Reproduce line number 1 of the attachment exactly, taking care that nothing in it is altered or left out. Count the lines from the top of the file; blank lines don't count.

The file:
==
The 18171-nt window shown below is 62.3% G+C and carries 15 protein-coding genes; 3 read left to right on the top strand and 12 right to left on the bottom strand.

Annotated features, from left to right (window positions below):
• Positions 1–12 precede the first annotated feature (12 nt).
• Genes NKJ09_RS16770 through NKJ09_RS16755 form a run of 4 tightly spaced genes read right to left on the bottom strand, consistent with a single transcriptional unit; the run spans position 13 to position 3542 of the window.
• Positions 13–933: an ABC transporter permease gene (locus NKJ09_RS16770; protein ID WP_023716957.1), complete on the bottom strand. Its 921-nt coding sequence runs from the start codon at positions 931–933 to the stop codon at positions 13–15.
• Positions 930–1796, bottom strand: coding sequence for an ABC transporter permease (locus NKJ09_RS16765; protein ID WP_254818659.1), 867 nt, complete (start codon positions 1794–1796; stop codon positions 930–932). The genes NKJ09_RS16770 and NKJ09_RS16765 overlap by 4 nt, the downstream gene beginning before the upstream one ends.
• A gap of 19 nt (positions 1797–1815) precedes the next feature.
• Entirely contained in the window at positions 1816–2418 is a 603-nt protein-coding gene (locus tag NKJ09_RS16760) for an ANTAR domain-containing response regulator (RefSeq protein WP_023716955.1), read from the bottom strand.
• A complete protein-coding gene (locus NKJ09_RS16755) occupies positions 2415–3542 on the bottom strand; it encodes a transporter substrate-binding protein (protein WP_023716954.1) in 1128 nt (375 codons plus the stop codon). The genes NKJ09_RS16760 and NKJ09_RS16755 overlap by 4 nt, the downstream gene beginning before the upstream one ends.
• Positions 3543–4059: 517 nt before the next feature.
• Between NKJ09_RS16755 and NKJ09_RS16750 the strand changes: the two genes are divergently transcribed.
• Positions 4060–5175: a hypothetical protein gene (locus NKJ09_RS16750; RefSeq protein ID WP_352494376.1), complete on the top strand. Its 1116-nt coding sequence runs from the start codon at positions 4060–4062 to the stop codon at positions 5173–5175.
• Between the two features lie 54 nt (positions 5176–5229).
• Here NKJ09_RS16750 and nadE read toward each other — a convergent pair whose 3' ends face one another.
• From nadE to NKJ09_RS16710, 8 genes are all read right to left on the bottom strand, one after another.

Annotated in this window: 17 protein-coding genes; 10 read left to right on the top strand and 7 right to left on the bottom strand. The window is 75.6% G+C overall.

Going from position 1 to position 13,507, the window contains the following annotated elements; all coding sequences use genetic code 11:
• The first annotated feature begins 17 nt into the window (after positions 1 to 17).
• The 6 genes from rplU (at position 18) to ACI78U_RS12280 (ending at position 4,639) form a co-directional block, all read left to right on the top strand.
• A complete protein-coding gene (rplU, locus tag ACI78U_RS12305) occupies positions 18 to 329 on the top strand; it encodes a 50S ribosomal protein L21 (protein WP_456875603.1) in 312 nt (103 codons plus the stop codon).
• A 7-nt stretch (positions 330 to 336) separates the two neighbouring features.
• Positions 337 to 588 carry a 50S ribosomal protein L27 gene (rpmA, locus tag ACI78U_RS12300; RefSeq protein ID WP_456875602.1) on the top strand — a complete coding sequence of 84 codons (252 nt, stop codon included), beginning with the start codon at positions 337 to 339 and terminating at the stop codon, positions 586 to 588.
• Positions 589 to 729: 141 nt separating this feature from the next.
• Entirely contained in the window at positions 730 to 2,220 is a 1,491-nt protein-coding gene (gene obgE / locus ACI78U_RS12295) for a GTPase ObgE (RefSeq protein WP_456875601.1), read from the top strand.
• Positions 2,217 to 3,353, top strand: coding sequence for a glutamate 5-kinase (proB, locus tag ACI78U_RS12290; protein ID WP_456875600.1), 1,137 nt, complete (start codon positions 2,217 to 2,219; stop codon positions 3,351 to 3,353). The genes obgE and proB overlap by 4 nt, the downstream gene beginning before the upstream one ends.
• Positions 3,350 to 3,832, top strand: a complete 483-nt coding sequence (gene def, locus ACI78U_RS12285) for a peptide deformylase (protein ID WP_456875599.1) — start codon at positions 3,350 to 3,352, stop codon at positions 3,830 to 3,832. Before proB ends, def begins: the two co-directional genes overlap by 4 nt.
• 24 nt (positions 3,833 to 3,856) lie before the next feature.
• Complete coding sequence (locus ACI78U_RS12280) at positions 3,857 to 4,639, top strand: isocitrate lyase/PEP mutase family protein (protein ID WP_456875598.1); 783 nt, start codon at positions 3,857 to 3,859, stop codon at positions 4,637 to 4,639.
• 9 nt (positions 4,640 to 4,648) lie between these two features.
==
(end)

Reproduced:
The 18171-nt window shown below is 62.3% G+C and carries 15 protein-coding genes; 3 read left to right on the top strand and 12 right to left on the bottom strand.